Follow us on:

Facebook Twitter LinkedIn YouTube


2022 Byenal Sesel |14 September 2022

2022 Byenal Sesel

Sponsors explain reasons for their support


The Seychelles Biennale of Contemporary Art, which closed at the end of last month, saw an unprecedented number of visitors view exhibitions by more than 50 artists (main Biennale shows plus sideshows). When the visitor numbers for Praslin venues and the Mahé sideshow exhibitions are added to the tally kept by custodians at the three main Mahé venues we note that a record 10,250 people – locals and tourists – experienced the largest exhibition of art ever staged in Seychelles.

Our prior article highlighted the crucial role that sponsorship from the private sector has played in realising this event and today we carry three more interviews with key representatives of sponsoring companies – Ms Amanda Bernstein from Absa Bank Seychelles; Mr Guillaume Albert, CEO of Creole Travel Services; and Mr Alfred Fourcroy, CEO and partner of ISPC Seychelles. Once again, we are pleased to provide an insight into why these particular sponsors chose to support the Biennale and how their companies support wider initiatives in Seychelles.


Interview with Amanda Bernstein, Absa bank

The bank sponsored the two catalogues published to coincide with the opening and closing of the Biennale, thus supporting the archiving of the event for future reference.


Q: Why do you think it is important for a major bank such as Absa to support cultural initiatives such as the 2022 Byenal Sesel? How does this support complement other projects which the bank is committed to?

A: We are part of a more than 60-year legacy in Seychelles. During this time the organisation has grown and diversified to include and support important cultural and artistic initiatives such as the Festival Kreol, Biennale and L’Atelier. At Absa, we believe in supporting the communities in which we operate, as well as lending support to dynamic, inspiring and emerging artists across the continent. We are committed to shining the spotlight on works by young African artists to bring their possibilities to life.

We also believe that art is something everyone should have access to. And that’s why the Absa Group introduced virtual art events via live webinars and other digital art initiatives that allow you to truly experience art in a new way. Anyone can visit our website to check out some of the Art Masterclasses on offer as well as the latest African art from across the continent.


Q: The Biennale is a major exhibition of international character. How important is it for you to support events where Seychellois artists hold their own with highly regarded international peers?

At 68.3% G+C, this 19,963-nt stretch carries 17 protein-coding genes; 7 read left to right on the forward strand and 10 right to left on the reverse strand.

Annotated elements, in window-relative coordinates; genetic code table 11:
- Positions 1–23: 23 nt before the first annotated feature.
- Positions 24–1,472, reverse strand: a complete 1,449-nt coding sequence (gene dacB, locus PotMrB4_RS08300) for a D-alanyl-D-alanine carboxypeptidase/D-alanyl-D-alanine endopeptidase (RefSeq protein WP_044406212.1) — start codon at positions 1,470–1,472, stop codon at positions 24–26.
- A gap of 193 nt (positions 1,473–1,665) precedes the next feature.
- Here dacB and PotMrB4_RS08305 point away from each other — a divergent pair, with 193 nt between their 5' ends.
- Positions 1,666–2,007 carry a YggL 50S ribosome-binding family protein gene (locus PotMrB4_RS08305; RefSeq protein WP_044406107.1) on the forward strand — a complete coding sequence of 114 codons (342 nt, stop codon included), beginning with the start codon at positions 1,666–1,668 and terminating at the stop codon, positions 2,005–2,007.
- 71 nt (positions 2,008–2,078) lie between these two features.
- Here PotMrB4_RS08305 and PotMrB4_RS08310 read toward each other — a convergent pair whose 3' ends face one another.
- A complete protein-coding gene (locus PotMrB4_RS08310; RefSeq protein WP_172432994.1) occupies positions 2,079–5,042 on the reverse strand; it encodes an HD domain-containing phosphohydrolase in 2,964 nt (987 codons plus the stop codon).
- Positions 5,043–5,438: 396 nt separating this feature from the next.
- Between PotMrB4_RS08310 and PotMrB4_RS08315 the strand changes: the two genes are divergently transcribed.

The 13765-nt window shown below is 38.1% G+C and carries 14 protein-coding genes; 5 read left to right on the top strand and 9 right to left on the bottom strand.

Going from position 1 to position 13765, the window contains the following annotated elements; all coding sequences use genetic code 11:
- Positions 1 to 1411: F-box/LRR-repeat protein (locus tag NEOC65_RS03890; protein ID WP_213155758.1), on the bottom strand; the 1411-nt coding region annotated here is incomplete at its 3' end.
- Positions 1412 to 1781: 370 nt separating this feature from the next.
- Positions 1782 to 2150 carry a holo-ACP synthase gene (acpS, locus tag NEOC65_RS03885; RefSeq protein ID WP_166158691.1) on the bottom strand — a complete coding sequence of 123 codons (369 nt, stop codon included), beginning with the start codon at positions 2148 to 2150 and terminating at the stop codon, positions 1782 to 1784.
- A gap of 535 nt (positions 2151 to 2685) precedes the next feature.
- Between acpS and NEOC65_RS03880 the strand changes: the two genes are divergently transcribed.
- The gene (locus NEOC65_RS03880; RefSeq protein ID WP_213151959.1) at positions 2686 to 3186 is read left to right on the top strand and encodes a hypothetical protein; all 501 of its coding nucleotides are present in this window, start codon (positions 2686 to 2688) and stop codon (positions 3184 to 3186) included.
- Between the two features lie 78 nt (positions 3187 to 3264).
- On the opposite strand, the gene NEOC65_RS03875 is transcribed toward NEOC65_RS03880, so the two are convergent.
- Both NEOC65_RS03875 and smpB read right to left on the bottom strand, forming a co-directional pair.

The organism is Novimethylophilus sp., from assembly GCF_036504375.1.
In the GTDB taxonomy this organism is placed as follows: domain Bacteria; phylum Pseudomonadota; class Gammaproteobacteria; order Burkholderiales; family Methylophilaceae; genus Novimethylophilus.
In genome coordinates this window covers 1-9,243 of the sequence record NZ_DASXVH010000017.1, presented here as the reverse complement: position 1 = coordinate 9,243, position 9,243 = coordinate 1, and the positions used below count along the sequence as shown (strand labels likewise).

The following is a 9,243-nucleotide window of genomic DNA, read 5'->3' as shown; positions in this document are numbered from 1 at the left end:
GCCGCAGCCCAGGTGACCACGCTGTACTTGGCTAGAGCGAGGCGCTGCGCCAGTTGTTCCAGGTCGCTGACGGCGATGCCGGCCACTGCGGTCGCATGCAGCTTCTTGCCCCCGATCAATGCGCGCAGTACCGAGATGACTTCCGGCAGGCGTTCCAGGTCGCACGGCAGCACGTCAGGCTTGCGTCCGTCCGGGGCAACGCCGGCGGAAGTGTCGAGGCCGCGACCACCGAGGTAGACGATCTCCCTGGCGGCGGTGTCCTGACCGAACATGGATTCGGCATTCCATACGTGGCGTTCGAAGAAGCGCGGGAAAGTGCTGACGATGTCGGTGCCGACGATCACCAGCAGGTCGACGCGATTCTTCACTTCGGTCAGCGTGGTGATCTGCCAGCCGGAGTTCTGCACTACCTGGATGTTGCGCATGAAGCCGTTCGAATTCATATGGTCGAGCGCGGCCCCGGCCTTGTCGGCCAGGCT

A: Art is in our DNA. Although banking is not something you traditionally associate with art, Absa Group’s corporate art collection is one of the largest in Africa and in the top 10 globally. Our corporate and regional buildings are filled with art from our collection, some of which were specially commissioned by local artists including Charles Dodo, Michael Adams, Nigel Henri, George Camille and Allen Ernesta.

In addition to this, Absa Seychelles has sponsored the Biennale competition twice, helping to encourage Seychellois artists to create out-of-the-box, stunning works of art that showcase radically different but thought-provoking concepts. To note, Absa Group is also the sponsor for the international L’Atelier art competition, one of Africa’s most prestigious art competitions. This competition, which has been running for 36 years, is hosted annually by Absa in partnership with the South African National Association for the Visual Arts (SANAVA). Every year dynamic, inspirational young visual artists from across Africa, including Seychelles, are given the opportunity to develop their talents abroad through the Absa L’Atelier. Additionally, the competition offers them a platform to explore themes and contemporary issues that will bring their possibilities to life.


Q: Having seen the Biennale exhibition what is your opinion of the work on display? Has the show met the expectations held by you when agreeing to sponsor the event?

A: Yes, I believe the exhibition far exceeded our expectations. It was a spectacular display of both local and international artists being challenged to express themselves in the ways that they did. There were some powerful symbols on display, which moved the viewers to form their own opinions as well as reflect on the theme of ‘Lost and Found’.


Q: Why do you think art is important in a society – what do you consider to be its principal social values?

A: As a society, art helps us to understand the inner workings of our minds and allows us to get in touch with emotions that we perhaps don’t have access to when focused on the daily bustle of life. Many works of art have challenged moral, political and social issues that societies of their time have grappled with – and the 21st Century is no exception.